Five Keys to Negotiating with the Chinese

By Bill Quarless
October 2006

{Note: This column appears in the October 2006 issue of Response Magazine. Click here to read it on the Response Web site.}

China business practices are changing to match American ones, but the influence of 5,000 years of Chinese culture and history should never be underestimated. The key to successfully negotiating with the Chinese is to understand their common values and how these values influence business decisions.

In American business, we prize aggressiveness, assertiveness and individualism. Not so in China. The Chinese admire respect, loyalty, harmony and trust. With this in mind, DRTV companies would do well to follow these five keys when negotiating with the Chinese:

1. Be Patient

In America, a quick meeting is often all you need to get things going. In China, business is a long courting process, so don't expect great results from a single meeting. You must first build your guanxi - that is, your social capital. Since there is no such thing as a purely business relationship in China, you and your counterparts will need time to get to know each other personally. The process of mixing business and friendship to build mutually beneficial relationships is the core of Chinese business. Guanxi is currency, and it is carefully cultivated over time. If you embrace this principle, your negotiations will go a lot more smoothly. If you reject it, you will be at a distinct disadvantage at the negotiating table.

2. Eat, Sing & Drink (if your liver can handle it)

So how do you build guanxi? One way is to socialize with your business partners. That means dinner, drinks and, yes, karaoke. What may seem like "party time" to inexperienced Americans is really an opportunity for businessmen to observe the behavior of their potential partners in a relaxed setting. After all, few people can conceal their true nature after a few drinking games and silly songs. On a side note, don't be afraid to let your prospective partners pay the tab. Your time, not your money, is what shows your interest.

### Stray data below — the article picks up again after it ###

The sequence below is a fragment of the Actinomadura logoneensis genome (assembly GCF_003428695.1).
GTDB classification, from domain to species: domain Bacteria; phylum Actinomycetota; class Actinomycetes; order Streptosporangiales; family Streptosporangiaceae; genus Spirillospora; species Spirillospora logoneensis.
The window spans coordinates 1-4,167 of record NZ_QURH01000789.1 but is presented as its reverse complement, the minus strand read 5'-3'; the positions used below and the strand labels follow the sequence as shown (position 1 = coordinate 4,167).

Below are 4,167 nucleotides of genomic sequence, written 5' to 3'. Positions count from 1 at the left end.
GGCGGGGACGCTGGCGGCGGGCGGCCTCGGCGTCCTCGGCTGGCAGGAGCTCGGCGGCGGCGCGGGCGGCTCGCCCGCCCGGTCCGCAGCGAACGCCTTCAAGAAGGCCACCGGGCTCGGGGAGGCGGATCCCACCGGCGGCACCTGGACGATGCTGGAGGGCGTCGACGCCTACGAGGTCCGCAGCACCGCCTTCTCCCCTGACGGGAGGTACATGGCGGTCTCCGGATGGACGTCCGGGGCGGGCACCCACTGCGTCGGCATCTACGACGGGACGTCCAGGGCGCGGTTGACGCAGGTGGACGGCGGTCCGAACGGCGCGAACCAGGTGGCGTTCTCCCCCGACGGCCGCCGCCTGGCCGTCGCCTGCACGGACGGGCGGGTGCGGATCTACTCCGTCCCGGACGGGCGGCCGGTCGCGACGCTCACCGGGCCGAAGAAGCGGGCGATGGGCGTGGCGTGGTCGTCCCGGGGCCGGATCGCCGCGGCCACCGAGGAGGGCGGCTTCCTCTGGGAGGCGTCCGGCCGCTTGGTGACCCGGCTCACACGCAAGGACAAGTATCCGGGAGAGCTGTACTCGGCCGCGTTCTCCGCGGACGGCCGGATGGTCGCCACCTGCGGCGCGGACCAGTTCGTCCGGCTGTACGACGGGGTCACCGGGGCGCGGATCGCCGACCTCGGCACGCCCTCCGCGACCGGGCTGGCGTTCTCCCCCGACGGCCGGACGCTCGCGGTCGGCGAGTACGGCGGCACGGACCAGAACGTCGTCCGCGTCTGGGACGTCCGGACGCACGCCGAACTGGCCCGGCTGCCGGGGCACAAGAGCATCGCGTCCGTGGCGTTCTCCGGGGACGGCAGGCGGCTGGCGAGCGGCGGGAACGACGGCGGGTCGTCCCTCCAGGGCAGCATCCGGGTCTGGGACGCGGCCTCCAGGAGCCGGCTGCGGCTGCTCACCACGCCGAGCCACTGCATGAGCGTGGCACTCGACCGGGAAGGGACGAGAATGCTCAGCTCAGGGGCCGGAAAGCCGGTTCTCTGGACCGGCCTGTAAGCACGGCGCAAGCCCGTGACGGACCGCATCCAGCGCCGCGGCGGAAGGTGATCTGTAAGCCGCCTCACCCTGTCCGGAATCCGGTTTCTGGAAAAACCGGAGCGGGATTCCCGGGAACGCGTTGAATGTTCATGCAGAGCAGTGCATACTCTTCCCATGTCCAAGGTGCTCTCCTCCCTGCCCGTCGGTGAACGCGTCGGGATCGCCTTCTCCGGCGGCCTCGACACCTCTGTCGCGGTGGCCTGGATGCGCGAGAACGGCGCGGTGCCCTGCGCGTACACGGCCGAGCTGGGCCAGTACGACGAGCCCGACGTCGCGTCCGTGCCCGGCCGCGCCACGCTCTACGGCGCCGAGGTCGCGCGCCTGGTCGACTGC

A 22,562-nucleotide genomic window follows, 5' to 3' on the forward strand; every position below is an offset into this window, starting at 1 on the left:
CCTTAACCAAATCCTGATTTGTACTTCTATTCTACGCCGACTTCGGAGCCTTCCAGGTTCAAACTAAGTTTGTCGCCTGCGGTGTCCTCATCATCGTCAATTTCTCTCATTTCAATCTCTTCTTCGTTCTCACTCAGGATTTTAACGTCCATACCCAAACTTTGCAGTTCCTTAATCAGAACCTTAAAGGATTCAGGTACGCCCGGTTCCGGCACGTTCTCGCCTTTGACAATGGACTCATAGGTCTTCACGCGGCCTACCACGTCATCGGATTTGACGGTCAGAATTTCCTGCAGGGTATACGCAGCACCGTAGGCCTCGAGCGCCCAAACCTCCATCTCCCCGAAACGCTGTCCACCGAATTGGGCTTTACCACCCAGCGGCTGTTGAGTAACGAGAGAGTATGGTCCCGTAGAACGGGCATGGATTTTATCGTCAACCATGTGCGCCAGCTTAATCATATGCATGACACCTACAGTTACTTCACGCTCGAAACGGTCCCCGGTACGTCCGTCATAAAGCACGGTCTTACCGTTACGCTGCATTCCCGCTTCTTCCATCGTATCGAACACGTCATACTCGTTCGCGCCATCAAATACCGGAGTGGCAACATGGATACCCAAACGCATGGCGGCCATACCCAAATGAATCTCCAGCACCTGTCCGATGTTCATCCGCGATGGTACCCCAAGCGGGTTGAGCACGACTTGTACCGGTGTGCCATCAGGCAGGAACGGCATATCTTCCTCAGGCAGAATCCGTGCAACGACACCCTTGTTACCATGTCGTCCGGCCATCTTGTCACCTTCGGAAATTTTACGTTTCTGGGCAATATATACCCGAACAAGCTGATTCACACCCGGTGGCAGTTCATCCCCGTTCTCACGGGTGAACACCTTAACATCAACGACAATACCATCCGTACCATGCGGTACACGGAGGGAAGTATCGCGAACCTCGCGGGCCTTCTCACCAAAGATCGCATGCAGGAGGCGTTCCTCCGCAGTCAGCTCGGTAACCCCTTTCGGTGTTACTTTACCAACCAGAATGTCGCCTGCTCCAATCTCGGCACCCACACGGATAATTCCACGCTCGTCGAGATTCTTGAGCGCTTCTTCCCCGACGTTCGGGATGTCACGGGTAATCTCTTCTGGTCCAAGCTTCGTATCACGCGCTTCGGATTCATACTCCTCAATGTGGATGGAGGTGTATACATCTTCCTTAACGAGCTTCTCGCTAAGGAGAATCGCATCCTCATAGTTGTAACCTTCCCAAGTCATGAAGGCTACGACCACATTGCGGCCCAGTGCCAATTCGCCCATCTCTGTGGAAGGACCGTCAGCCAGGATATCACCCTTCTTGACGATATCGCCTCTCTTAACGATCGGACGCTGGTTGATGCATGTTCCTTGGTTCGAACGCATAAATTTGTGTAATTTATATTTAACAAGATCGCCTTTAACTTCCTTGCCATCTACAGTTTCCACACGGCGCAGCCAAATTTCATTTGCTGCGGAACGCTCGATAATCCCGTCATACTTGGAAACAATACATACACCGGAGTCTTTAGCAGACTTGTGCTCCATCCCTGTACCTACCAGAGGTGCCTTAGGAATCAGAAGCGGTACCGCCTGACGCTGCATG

3. Save Face, Give Face

An outburst of anger or frustration may be effective in U.S. business negotiations, but it's the quickest way to sour negotiations with the Chinese. Stay calm. When you lose your cool, your counterpart loses face, and face is everything. This principle, called mianzi, works in both directions. When you compliment your counterparts and sing their praises to superiors, you give them face - and that's real capital you can cash in later. The Chinese will appreciate your need to save face with your boss, and be more willing to accommodate you as a result.

4. Use Contacts

If guanizi and mianzi seem like slow ways to close a deal, that's because they are. It's important to remember the Chinese come from an ancient culture, and they tend to think long term. So what's an American with urgent deadlines to do? One option is to use a zhongjian ren, or intermediary. Many times an introduction from this trusted person is all that's required to jump start a relationship. When a zhongjian ren introduces you to a supplier, he essentially vouches for you, so you start off borrowing his trust and credibility.

5. Create Trust (forget the NDA)

If you don't have a zhongjian ren, there are other ways to expedite the trust-creation process. For example, I always recommend that clients forego the non-disclosure agreements (NDAs) that are so common in American business. For one, NDAs are typically unenforceable in China. More important, they start the relationship off with an air of distrust. Choose reputable vendors and carefully share your confidential products with them. A firm handshake and personal commitment are worth so much more than a piece of paper in China.

With the above points in mind, the value of a reputable trading and sourcing partner in China can't be overstated. A well-established firm has spent years mastering the intricacies of China business, which go well beyond the five simple keys I've shared. The right trading partner will have plenty of guanxi, be a master in the art of mianzi and could very well be the zhongjian ren that saves you a lot of time and money.